The best laid plans often go awry, I’m told. But I’m always down for an adventure. When my brother’s dinner plans for us fell apart last minute, I rallied. Ae he drove us into Livorno, I googled restaurants. And I found La Barrocciaia, a highly-rated osteria on a side street near Livorno’s mercado centrale. Ben wasn’t too sure about it, and we couldn’t agree, but I won out in the end. I don’t often do restaurant reviews (I mean, I like food, just check out tastebuds) but I loved this place too much to not share it!
la barrocciaia osteria, livorno, italy
We walked slowly – angrily – through the darkened streets of Livorno, a northern port town in Italy’s Tuscany. The shuttered stalls of the mercado centrale rose ahead of us. It seemed like everything was closed, until I saw the glowing lights emanating from the narrow entrance ahead. As we approached La Barrocciaia, it was clear from the crowd outside that it was popular. My rule of thumb about restaurants is to avoid them if they are not busy at the local dinner time. (Ben disagrees – what say you?) If they’re hoppin’ though, chances are it’s a great spot – even if you have to wait.
Of course, we were both starving – it was well past our 7:30 planned dinner and we avoided snacking when we left Pisa because of the early dinner. So, by 8:30, I was hangry and so was Ben. It was obvious in our bickering!
We stepped inside, but the small entry was full of others seeking a table. The staff behind the tall, brightly lit counter was deftly handling drinks, panini, people, and antipasti. After a moment, he nodded to us.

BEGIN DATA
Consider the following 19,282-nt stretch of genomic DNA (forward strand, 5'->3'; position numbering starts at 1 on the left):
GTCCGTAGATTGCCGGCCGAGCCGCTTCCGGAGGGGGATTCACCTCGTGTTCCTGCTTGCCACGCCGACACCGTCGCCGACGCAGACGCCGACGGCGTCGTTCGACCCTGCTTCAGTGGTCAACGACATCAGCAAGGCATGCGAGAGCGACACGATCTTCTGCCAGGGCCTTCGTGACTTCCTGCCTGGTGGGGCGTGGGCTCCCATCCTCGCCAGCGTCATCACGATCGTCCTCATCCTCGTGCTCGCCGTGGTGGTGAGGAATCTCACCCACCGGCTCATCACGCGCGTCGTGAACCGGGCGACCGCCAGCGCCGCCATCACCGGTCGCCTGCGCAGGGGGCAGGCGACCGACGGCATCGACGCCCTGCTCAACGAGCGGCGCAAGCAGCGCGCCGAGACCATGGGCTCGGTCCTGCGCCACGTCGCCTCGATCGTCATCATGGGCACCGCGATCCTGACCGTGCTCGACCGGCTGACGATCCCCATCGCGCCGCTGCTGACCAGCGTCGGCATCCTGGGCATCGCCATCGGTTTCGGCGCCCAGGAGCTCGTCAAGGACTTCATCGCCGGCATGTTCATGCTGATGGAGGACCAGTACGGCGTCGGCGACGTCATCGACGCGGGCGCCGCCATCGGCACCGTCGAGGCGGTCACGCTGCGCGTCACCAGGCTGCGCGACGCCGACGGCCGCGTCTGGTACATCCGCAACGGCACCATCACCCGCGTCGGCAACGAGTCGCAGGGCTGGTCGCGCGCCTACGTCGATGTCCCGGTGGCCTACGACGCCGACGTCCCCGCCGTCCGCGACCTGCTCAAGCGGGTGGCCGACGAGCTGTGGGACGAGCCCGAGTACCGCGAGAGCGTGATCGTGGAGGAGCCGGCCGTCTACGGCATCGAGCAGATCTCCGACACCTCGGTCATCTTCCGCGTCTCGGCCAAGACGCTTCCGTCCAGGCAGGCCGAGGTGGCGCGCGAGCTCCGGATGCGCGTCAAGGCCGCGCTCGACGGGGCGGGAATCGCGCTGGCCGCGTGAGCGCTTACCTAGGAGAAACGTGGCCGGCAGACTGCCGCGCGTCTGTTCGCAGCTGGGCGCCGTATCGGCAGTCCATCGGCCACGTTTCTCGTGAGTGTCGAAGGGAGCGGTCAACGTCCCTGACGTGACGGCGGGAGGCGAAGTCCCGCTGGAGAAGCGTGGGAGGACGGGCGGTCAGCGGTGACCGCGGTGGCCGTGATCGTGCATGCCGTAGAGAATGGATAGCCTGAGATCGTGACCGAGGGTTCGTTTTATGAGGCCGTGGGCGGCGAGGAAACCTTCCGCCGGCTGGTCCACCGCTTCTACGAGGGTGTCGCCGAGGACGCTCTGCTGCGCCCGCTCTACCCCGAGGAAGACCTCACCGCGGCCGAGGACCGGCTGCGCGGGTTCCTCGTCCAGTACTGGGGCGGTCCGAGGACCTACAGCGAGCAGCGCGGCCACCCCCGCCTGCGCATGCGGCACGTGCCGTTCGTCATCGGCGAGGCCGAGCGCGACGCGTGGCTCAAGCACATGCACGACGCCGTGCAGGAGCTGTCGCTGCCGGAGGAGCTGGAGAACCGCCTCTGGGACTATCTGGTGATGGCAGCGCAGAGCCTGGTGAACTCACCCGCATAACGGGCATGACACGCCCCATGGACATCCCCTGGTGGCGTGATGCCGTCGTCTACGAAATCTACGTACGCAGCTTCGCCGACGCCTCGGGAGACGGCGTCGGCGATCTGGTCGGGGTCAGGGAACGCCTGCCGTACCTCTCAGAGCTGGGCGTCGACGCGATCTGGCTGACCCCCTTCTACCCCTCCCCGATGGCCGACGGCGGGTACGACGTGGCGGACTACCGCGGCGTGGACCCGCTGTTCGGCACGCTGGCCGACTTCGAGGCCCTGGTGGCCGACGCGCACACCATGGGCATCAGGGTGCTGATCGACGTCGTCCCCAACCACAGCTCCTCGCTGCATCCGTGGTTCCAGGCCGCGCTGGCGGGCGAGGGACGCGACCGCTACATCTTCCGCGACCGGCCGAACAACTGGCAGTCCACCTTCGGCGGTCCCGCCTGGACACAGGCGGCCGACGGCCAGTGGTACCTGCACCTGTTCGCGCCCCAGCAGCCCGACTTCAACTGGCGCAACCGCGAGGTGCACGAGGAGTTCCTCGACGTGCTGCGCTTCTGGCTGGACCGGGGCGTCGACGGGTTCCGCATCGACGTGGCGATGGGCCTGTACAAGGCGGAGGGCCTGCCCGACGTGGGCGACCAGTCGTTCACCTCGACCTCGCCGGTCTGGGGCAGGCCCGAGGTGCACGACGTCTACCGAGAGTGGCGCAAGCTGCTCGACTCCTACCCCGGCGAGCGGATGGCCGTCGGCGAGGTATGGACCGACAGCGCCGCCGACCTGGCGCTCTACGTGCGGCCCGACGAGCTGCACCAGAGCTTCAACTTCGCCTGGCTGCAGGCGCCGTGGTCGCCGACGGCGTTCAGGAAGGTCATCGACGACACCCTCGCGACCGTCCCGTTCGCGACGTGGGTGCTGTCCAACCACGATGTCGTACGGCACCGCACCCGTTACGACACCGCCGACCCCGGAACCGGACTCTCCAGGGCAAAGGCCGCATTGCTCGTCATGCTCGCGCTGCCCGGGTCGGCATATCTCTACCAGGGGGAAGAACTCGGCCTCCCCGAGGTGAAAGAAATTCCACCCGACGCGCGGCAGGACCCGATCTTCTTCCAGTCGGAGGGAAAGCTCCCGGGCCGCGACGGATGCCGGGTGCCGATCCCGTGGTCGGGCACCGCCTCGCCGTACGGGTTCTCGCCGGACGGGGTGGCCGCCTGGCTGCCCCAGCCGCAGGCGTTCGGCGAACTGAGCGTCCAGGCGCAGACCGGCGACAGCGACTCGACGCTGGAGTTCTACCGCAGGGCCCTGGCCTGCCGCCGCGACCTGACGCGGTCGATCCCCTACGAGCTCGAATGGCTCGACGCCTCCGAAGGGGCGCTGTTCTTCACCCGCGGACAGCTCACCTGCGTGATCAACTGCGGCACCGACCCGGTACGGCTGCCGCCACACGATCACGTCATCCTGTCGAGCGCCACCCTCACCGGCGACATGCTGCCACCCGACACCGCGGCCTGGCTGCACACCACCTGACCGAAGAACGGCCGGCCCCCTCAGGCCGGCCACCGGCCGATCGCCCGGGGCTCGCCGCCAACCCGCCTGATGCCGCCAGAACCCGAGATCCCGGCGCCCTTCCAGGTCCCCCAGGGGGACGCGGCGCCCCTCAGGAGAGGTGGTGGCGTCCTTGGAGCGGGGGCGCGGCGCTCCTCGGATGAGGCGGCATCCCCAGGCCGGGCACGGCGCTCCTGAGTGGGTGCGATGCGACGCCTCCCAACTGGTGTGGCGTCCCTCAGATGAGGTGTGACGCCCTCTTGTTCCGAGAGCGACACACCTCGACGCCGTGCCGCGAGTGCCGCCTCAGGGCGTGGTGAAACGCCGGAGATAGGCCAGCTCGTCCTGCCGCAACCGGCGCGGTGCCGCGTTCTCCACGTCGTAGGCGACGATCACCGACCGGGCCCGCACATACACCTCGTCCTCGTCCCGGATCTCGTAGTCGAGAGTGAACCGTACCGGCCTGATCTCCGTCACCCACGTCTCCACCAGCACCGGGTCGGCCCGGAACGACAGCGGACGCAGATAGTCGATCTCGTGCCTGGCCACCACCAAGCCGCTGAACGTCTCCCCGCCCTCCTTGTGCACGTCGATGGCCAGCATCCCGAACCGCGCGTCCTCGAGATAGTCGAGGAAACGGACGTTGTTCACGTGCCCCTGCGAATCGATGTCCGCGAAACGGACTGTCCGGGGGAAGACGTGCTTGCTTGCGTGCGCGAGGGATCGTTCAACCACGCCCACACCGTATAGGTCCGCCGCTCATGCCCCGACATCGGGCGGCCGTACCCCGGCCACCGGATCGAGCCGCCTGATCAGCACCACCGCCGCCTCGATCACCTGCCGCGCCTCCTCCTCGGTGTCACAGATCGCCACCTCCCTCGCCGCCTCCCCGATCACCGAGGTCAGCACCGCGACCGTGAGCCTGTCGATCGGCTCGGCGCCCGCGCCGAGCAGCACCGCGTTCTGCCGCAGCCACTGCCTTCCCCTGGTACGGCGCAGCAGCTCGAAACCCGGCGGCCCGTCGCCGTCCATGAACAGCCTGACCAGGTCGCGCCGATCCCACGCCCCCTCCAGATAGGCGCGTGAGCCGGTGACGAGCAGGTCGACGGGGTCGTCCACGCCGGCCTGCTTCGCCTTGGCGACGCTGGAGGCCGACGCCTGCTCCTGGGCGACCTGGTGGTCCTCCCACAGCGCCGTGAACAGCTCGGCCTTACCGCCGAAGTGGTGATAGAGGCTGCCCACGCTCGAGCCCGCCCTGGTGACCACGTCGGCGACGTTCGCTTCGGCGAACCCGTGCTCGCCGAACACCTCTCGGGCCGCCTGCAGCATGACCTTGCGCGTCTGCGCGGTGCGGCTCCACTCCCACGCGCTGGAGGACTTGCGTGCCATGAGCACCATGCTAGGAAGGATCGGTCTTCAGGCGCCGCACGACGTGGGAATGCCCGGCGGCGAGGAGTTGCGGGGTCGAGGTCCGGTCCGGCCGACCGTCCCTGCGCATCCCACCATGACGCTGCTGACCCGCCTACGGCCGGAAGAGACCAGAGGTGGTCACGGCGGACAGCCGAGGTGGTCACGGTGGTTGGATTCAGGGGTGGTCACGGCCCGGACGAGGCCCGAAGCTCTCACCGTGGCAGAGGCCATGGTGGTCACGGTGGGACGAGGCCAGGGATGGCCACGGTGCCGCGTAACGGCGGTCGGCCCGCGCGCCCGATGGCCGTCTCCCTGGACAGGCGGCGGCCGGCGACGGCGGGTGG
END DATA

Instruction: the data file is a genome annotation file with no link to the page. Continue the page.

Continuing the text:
“Una tavola per due,” Ben asked. It would be a half hour wait.
I nodded my approval, and we gave a name. I asked Ben if he wanted a drink, and ordered a glass of red wine and a beer. The total? €5!
a lesson in italian
We sat outside – yes, even in January it was warm enough – and sipped at our drinks while others around us ate delicious looking panini, charcuterie, and antipasti. (A side note about Italian food+words… did you know that what we call “a panini” is in fact already the plural form of the word? In Italian, a panino is a sandwich, and with the “o” ending, the plural ends in “i”! Antipasti is the plural form of antipasto, which just means appetisers.)
Finally – maybe twenty five minutes later – we got our table. It was a small wooden table next to a family we had seen outside, a young couple and their daughter. And as it was a tiny Italian osteria, the tables were preeetttyyy close together. To the point that basically we were at the same table, minus a nice one inch gap.
Personally, I love that about Italian restaurants. And Greek. And Spanish. They’re fun, they’re loud, they’re entertaining. Ben though? Not so much. Just a heads up if you do ever go here, it is loud, and everyone everywhere will hear you.
Anyway, the server immediately set down a basket of bread and a small plate with some cured meat and dip. It’s covered in the service charge, called coperto, that they levy at the end of the meal. Ben ordered me a red wine and himself a beer.
This is what I got!!*
*To my surprise, at the end of the meal, it’s not what I paid for. I only paid for what I (and Ben, later) drank. Go figure!
dining at la barrocciaia